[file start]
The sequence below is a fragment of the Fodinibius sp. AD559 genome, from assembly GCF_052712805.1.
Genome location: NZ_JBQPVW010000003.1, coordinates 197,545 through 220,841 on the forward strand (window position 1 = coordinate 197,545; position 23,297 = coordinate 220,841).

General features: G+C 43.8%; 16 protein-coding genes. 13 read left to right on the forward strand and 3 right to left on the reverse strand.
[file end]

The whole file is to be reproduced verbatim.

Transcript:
The sequence below is a fragment of the Fodinibius sp. AD559 genome, from assembly GCF_052712805.1.
Genome location: NZ_JBQPVW010000003.1, coordinates 197,545 through 220,841 on the forward strand (window position 1 = coordinate 197,545; position 23,297 = coordinate 220,841).

General features: G+C 43.8%; 16 protein-coding genes. 13 read left to right on the forward strand and 3 right to left on the reverse strand.